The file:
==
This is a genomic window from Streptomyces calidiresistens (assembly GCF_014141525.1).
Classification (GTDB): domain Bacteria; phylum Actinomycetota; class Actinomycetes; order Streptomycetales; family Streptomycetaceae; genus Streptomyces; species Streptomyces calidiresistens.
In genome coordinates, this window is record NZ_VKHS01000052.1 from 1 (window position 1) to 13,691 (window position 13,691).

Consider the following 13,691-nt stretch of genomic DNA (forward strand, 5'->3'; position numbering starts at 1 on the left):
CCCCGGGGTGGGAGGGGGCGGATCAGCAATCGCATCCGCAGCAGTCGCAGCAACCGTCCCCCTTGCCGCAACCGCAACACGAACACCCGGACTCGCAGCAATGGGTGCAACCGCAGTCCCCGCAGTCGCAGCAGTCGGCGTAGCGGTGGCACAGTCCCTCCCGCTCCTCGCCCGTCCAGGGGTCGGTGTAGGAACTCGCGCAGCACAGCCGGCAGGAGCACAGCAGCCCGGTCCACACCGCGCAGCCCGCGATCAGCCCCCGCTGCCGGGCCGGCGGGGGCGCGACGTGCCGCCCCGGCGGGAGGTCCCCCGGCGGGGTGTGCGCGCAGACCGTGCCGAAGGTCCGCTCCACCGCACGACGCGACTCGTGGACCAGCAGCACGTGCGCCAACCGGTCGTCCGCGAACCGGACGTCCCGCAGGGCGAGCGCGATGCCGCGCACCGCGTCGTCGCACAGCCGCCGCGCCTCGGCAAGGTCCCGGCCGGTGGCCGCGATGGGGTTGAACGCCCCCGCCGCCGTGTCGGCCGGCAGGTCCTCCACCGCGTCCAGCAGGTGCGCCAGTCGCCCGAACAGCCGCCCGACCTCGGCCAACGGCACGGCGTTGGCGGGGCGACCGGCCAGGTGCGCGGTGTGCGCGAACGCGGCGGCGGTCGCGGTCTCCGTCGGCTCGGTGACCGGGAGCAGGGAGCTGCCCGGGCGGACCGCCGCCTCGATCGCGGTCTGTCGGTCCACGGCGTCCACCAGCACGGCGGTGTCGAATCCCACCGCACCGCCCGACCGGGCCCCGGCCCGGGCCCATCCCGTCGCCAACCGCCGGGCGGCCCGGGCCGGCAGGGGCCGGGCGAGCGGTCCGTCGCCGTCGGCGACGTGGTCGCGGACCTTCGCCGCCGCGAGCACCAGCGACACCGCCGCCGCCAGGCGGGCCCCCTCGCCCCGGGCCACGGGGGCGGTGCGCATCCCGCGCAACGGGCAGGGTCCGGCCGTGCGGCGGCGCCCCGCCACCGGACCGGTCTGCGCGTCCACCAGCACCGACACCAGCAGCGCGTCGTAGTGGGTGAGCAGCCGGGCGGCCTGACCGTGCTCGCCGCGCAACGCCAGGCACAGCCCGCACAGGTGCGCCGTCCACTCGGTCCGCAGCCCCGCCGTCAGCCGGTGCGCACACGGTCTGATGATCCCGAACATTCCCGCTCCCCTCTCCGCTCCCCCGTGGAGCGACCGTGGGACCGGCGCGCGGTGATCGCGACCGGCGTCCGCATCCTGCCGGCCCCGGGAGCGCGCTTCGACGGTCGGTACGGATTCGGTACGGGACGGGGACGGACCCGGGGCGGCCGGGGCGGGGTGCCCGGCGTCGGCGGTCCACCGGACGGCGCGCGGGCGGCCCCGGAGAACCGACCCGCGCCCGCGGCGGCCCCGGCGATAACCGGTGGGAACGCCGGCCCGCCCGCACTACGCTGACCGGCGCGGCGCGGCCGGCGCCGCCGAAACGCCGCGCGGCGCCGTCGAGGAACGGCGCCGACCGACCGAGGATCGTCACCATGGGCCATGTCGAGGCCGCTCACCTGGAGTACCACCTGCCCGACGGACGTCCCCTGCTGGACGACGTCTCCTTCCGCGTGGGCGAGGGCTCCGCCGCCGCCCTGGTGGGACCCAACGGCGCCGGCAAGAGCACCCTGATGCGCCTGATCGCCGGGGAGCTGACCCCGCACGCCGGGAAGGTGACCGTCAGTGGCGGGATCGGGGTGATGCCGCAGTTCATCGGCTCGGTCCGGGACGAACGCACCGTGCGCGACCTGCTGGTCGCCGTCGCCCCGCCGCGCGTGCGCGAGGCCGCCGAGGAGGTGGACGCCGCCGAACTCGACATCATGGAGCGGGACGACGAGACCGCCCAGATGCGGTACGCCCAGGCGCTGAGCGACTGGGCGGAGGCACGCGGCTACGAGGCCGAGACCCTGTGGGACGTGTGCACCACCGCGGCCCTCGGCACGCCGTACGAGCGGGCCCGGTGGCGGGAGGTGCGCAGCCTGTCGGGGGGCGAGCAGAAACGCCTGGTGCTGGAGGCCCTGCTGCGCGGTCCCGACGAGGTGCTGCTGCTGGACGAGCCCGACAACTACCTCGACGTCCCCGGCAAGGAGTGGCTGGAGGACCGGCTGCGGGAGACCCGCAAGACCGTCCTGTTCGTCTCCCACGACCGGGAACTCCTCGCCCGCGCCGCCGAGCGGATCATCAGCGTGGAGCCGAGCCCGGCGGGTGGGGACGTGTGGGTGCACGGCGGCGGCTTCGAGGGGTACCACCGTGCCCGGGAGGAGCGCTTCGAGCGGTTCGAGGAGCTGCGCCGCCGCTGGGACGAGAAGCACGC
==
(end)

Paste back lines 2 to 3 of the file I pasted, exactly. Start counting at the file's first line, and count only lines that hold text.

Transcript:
Classification (GTDB): domain Bacteria; phylum Actinomycetota; class Actinomycetes; order Streptomycetales; family Streptomycetaceae; genus Streptomyces; species Streptomyces calidiresistens.
In genome coordinates, this window is record NZ_VKHS01000052.1 from 1 (window position 1) to 13,691 (window position 13,691).